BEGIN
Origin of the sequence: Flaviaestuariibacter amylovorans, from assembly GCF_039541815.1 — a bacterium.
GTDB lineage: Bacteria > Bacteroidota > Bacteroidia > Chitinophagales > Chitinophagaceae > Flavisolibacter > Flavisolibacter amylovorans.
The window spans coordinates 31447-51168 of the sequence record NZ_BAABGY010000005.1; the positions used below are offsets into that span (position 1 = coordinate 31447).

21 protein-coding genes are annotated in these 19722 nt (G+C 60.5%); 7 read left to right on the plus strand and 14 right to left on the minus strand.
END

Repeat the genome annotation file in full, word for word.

Origin of the sequence: Flaviaestuariibacter amylovorans, from assembly GCF_039541815.1 — a bacterium.
GTDB lineage: Bacteria > Bacteroidota > Bacteroidia > Chitinophagales > Chitinophagaceae > Flavisolibacter > Flavisolibacter amylovorans.
The window spans coordinates 31447-51168 of the sequence record NZ_BAABGY010000005.1; the positions used below are offsets into that span (position 1 = coordinate 31447).

21 protein-coding genes are annotated in these 19722 nt (G+C 60.5%); 7 read left to right on the plus strand and 14 right to left on the minus strand.